Tuesday, November 23, 2010

What lies ahead

I’m still out of my depth with the meanderings of the English school system. It’s so different from what I experienced in America and in Portugal (and my husband at German school), where everything seemed to go according to clearly set out paths...

I seem to have mastered primary school level idiosyncrasies just as Clara is about to move on to secondary school but I still have to achieve precise understand of how “Sixth Form” works to feel at ease with the whole preparation for university process. “Sixth Form” is the name the English give to the last two years of secondary school - Years 12 and 13 (which correspond to 11th and 12th grade in most other countries – they have to be different in everything!) and Ana will start it next year. The possibilities are so many – clearly designed to accommodate all sort of student profiles – that the whole business is a bit daunting and confusing. Furthermore, getting into a good degree at a good university is so difficult nowadays that headmasters recommend that pupils not only achieve top marks at the most relevant subjects for their degrees (in Ana’s case, Maths, Physics, Biology and Chemistry), but also get part-time employment, volunteer for charity work, enthusiastically participate in community councils, have interesting hobbies and practice sports to maximize their chances of being accepted into their first university choices.

With soaring higher education costs and unprecedented levels of graduate unemployment, the whole thing is a big source of anxiety in our household right now, even though Ana is still only 15!

Autumn trails

Monday, November 22, 2010


Being at the right place at the right time can make all the difference.


Saturday, November 20, 2010


When I have ceased to break my wings
Against the faultiness of things,
And learned that compromises wait
Behind each hardly opened gate,
When I have looked Life in the eyes,
Grown calm and very coldly wise,
Life will have given me the Truth,
And taken in exchange -- my youth.

-- Sara Teasdale --

I do so love this poem, the concept rings so true...


I shall never be coldly wise, I shall never know the truth and I shall never part with my youth.

What's in a name?

Thursday, November 11, 2010

Thoughts on Armistice Day - Lest We Forget

... and on the 11th hour of the 11th day of the 11th month, the guns fell silent on the Western Front.

How ironic that the "peace treaty" that followed the "War to End All Wars" was a major factor in bringing about WWII and much of the misery that haunts us to this day? Wouldn't it have been wonderful if the world had learned something from the process and especially how the "victorious powers" should behave after a war?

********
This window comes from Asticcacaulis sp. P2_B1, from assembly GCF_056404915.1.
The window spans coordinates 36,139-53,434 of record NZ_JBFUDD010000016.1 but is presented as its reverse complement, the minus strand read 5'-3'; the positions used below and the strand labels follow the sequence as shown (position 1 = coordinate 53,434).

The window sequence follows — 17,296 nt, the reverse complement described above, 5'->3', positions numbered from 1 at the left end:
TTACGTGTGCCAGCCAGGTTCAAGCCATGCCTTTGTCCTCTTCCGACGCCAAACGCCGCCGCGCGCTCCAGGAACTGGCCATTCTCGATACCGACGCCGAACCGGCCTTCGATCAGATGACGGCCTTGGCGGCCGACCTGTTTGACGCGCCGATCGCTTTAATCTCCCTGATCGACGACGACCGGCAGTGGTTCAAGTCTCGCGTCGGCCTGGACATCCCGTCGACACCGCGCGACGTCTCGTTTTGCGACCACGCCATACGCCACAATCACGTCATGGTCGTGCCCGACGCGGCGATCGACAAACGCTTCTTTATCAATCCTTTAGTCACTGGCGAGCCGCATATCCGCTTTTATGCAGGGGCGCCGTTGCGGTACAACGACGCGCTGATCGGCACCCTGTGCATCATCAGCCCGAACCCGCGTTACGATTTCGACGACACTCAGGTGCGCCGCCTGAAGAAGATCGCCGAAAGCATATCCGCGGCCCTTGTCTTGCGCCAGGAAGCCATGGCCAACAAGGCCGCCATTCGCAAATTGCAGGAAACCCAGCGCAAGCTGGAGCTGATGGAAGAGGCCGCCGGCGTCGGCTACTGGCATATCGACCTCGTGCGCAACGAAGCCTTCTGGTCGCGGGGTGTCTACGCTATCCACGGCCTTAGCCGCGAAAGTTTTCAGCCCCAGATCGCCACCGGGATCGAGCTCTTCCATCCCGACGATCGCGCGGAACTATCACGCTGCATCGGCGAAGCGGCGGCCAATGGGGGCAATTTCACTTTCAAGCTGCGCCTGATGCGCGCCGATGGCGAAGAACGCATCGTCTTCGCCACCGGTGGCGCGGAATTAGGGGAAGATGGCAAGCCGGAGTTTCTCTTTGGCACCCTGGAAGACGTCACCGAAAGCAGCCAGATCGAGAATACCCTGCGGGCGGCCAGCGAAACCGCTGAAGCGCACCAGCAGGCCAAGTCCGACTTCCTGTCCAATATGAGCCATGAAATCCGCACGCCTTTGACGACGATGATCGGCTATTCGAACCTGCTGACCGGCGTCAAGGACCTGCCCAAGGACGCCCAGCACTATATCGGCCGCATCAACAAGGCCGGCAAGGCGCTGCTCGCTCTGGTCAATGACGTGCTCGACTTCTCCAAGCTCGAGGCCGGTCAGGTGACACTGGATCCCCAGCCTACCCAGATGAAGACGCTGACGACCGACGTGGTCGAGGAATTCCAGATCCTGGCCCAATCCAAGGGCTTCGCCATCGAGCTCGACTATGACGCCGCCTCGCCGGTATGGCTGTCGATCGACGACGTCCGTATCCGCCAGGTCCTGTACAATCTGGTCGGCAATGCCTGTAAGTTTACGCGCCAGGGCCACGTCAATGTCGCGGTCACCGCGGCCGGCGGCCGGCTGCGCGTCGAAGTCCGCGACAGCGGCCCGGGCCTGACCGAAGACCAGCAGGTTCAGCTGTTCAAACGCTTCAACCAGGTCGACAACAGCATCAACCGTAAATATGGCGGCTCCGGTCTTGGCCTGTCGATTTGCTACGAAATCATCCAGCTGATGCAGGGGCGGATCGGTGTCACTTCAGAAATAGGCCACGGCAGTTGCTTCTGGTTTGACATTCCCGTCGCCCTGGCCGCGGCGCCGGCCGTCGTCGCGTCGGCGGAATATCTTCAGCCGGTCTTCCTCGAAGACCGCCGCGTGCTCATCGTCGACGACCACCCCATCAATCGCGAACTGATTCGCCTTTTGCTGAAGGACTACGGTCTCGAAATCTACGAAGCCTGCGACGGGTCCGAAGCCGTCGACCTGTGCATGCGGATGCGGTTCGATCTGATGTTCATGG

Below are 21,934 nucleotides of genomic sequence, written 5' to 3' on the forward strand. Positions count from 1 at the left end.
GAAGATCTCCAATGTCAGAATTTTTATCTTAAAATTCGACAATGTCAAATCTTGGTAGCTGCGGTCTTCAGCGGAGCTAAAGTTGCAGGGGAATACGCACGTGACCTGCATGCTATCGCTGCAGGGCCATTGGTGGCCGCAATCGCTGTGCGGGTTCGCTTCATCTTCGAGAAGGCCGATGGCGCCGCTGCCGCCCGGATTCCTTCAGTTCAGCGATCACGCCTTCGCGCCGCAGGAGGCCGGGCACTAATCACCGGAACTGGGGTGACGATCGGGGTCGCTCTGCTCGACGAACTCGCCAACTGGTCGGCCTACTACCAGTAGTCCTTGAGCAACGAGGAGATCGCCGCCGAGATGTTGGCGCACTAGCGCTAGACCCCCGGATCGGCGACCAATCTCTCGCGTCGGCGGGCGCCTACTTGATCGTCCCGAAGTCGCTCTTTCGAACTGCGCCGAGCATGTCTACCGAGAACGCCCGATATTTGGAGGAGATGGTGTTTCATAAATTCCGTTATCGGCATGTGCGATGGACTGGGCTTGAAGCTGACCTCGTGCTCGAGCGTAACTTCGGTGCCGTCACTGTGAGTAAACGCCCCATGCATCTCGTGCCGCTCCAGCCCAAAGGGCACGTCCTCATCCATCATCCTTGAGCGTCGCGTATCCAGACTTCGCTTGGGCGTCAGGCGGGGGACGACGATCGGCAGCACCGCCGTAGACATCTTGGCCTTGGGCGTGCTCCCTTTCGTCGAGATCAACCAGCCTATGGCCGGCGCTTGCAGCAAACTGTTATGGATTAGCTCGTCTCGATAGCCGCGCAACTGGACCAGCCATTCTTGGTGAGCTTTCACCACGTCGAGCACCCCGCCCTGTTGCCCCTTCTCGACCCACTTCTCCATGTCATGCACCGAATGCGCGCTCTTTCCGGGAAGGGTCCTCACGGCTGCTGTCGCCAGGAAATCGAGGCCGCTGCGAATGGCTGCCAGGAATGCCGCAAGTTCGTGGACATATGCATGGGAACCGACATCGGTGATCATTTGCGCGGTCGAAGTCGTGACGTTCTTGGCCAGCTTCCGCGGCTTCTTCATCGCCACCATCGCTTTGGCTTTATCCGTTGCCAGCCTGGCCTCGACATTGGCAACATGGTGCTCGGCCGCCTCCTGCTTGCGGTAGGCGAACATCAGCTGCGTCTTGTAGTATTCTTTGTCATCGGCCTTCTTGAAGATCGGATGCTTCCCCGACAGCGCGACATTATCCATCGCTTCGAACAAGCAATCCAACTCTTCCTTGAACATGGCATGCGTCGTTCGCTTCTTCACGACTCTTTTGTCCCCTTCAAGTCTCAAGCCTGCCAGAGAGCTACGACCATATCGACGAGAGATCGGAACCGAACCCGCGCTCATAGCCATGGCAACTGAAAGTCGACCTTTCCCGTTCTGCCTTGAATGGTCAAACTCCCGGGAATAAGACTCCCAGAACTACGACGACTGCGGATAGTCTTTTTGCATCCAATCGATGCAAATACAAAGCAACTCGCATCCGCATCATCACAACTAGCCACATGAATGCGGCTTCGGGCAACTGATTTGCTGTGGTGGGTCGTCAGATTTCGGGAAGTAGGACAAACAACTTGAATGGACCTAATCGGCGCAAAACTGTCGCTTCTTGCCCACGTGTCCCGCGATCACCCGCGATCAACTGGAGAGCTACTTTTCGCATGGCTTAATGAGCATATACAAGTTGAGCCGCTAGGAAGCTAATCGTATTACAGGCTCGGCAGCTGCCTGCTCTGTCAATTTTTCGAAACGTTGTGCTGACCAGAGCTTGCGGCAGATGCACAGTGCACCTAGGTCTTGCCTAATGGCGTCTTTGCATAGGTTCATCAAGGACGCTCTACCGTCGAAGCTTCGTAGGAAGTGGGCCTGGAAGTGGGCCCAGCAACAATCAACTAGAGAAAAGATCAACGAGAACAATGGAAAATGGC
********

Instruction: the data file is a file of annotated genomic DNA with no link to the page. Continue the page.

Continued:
Human memory is terribly short-sighted.

In Flanders fields the poppies blow
Between the crosses, row on row,
That mark our place; and in the sky
The larks, still bravely singing, fly
Scarce heard amid the guns below.

We are the dead. Short days ago
We lived, felt dawn, saw sunset glow,
Loved, and were loved, and now we lie
In Flanders fields.

Take up our quarrel with the foe:
To you from failing hands we throw
The torch; be yours to hold it high.
If ye break faith with us who die
We shall not sleep, though poppies grow
In Flanders fields.

– Lt.-Col. John McCrae -

We won't let the "Lost Generation" be forgotten.
For all the right reasons.

There Will Come Soft Rains

There will come soft rains and the smell of the ground,
And swallows circling with their shimmering sound;

And frogs in the pools singing at night,
And wild plum trees in tremulous white;

Robins will wear their feathery fire,
Whistling their whims on a low fence-wire;

And not one will know of the war, not one
Will care at last when it is done.

Not one would mind, neither bird nor tree,
If mankind perished utterly;

And Spring herself, when she woke at dawn
Would scarcely know that we were gone.

-- Sara Teasdale --

O Menino da Sua Mãe

No plaino abandonado
Que a morna brisa aquece,
De balas trespassado-
Duas, de lado a lado-,
Jaz morto, e arrefece.

Raia-lhe a farda o sangue.
De braços estendidos,
Alvo, louro, exangue,
Fita com olhar langue
E cego os céus perdidos.

Tão jovem! Que jovem era!
(agora que idade tem?)
Filho unico, a mãe lhe dera
Um nome e o mantivera:
«O menino de sua mãe.»

Caiu-lhe da algibeira
A cigarreira breve.
Dera-lhe a mãe. Está inteira
E boa a cigarreira.
Ele é que já não serve.

De outra algibeira, alada
Ponta a roçar o solo,
A brancura embainhada
De um lenço… deu-lho a criada
Velha que o trouxe ao colo.

Lá longe, em casa, há a prece:
“Que volte cedo, e bem!”
(Malhas que o Império tece!)
Jaz morto e apodrece
O menino da sua mãe

-- Fernando Pessoa --


Shenley Monument to the WWI Dead

Thursday, November 04, 2010

"Argh!," she cries out it frustration!

Still so exasperatingly true! But now, women also go out to work. And if they wait for their dear "better half" to do anything around the house or help with the kids, they'd all be living in a pigsty and the kids would be bullies, junkies and flunking every subject at school. And you can't pay your way out of this.

Wednesday, November 03, 2010

Smoke and mirrors

It's raining a lot

Smoke and mirrors, smoke and mirrors.
Perhaps the rain will make everything clearer.